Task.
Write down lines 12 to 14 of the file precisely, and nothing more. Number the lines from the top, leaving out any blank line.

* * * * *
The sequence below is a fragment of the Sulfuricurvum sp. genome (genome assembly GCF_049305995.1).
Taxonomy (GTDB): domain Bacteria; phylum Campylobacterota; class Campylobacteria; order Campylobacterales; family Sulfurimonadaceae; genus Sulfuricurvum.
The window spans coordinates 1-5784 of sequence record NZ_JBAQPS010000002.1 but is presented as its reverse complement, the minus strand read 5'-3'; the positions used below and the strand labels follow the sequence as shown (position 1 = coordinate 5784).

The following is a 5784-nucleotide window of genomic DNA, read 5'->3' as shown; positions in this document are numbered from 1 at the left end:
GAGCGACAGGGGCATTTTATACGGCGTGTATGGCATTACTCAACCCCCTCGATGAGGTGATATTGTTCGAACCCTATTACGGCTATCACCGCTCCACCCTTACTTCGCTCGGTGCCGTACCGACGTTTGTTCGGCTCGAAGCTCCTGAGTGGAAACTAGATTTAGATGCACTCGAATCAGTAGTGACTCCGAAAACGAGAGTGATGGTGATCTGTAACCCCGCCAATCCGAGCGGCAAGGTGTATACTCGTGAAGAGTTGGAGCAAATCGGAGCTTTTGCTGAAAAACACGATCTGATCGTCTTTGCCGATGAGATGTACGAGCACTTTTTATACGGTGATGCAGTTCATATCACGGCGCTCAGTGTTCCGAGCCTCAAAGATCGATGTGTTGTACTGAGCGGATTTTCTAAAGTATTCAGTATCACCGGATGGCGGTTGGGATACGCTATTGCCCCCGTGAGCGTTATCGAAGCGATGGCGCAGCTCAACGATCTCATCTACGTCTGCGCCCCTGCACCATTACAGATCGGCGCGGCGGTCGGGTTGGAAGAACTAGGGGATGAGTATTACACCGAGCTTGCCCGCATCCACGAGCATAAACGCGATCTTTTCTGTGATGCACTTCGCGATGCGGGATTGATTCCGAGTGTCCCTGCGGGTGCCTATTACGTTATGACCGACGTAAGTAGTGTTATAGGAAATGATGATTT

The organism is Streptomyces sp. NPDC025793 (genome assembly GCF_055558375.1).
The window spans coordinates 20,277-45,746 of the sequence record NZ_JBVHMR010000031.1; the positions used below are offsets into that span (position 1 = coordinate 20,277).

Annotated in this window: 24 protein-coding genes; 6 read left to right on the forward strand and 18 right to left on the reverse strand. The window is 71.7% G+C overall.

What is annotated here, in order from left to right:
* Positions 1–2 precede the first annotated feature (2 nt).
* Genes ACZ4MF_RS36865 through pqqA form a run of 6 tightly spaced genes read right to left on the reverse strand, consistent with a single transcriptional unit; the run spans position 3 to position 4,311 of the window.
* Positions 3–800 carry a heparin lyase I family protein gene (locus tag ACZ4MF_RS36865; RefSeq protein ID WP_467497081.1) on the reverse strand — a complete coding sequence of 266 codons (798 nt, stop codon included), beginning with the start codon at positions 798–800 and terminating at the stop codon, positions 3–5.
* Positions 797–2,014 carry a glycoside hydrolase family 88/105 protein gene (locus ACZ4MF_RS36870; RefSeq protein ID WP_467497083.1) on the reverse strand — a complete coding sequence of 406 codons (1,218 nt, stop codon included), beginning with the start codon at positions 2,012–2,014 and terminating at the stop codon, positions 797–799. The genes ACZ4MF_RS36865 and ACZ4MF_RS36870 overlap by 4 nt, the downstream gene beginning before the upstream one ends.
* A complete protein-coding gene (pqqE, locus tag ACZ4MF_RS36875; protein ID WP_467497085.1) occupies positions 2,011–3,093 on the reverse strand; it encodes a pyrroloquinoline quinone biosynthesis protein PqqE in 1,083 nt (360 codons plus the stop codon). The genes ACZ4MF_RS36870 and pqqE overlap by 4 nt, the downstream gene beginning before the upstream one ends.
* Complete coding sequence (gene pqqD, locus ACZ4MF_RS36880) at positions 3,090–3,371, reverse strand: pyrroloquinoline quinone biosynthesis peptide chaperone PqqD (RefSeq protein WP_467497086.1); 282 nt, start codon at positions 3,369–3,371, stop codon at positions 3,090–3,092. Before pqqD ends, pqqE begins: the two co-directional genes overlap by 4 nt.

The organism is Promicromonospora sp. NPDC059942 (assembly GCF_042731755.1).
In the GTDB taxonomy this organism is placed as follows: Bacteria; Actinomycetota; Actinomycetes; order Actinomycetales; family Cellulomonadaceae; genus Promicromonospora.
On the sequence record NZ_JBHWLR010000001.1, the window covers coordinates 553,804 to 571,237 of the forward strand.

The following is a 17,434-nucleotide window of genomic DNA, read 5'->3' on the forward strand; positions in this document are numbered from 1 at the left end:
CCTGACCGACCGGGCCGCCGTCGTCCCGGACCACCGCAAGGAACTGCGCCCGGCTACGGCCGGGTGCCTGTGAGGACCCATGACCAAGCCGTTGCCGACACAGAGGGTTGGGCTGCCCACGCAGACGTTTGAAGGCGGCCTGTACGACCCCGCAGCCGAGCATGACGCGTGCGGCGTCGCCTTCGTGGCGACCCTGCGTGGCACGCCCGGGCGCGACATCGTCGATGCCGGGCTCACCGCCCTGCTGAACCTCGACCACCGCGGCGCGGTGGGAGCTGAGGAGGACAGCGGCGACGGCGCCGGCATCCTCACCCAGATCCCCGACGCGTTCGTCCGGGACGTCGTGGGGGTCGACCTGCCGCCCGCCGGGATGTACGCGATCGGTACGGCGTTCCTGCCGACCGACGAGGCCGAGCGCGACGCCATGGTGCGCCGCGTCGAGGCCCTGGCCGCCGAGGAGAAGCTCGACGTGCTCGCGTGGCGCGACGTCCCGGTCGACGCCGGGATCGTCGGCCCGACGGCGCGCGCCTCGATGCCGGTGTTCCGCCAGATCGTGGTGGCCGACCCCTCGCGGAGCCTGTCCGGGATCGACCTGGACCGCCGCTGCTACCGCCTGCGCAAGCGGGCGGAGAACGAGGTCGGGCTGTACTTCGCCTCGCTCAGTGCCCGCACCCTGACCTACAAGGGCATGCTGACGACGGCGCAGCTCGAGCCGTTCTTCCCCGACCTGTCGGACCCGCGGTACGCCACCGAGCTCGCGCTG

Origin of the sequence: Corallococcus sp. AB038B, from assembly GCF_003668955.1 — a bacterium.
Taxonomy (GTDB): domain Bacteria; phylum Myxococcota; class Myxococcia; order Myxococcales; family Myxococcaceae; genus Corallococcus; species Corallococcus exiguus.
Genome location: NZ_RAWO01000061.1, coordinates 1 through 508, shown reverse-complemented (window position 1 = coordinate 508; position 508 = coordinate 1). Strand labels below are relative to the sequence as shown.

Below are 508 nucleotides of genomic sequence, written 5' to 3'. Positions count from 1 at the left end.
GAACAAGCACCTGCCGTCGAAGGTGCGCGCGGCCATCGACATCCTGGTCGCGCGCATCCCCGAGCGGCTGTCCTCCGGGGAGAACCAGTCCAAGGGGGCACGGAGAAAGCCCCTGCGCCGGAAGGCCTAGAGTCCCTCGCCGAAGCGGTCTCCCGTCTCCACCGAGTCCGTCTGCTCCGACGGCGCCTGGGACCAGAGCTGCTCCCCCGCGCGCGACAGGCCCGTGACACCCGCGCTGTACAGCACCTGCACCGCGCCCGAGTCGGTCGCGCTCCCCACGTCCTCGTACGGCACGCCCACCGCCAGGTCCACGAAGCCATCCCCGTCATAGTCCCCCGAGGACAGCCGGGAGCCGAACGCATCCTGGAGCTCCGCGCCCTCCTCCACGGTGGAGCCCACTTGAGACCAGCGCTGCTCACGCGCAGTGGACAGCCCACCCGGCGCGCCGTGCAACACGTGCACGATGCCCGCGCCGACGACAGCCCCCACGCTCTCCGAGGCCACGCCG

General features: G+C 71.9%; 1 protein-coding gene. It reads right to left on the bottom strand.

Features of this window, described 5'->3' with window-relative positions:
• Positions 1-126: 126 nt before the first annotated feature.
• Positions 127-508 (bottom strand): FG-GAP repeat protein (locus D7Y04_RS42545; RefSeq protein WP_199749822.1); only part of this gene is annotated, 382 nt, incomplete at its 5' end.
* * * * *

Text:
* Positions 3–800 carry a heparin lyase I family protein gene (locus tag ACZ4MF_RS36865; RefSeq protein ID WP_467497081.1) on the reverse strand — a complete coding sequence of 266 codons (798 nt, stop codon included), beginning with the start codon at positions 798–800 and terminating at the stop codon, positions 3–5.
* Positions 797–2,014 carry a glycoside hydrolase family 88/105 protein gene (locus ACZ4MF_RS36870; RefSeq protein ID WP_467497083.1) on the reverse strand — a complete coding sequence of 406 codons (1,218 nt, stop codon included), beginning with the start codon at positions 2,012–2,014 and terminating at the stop codon, positions 797–799. The genes ACZ4MF_RS36865 and ACZ4MF_RS36870 overlap by 4 nt, the downstream gene beginning before the upstream one ends.
* A complete protein-coding gene (pqqE, locus tag ACZ4MF_RS36875; protein ID WP_467497085.1) occupies positions 2,011–3,093 on the reverse strand; it encodes a pyrroloquinoline quinone biosynthesis protein PqqE in 1,083 nt (360 codons plus the stop codon). The genes ACZ4MF_RS36870 and pqqE overlap by 4 nt, the downstream gene beginning before the upstream one ends.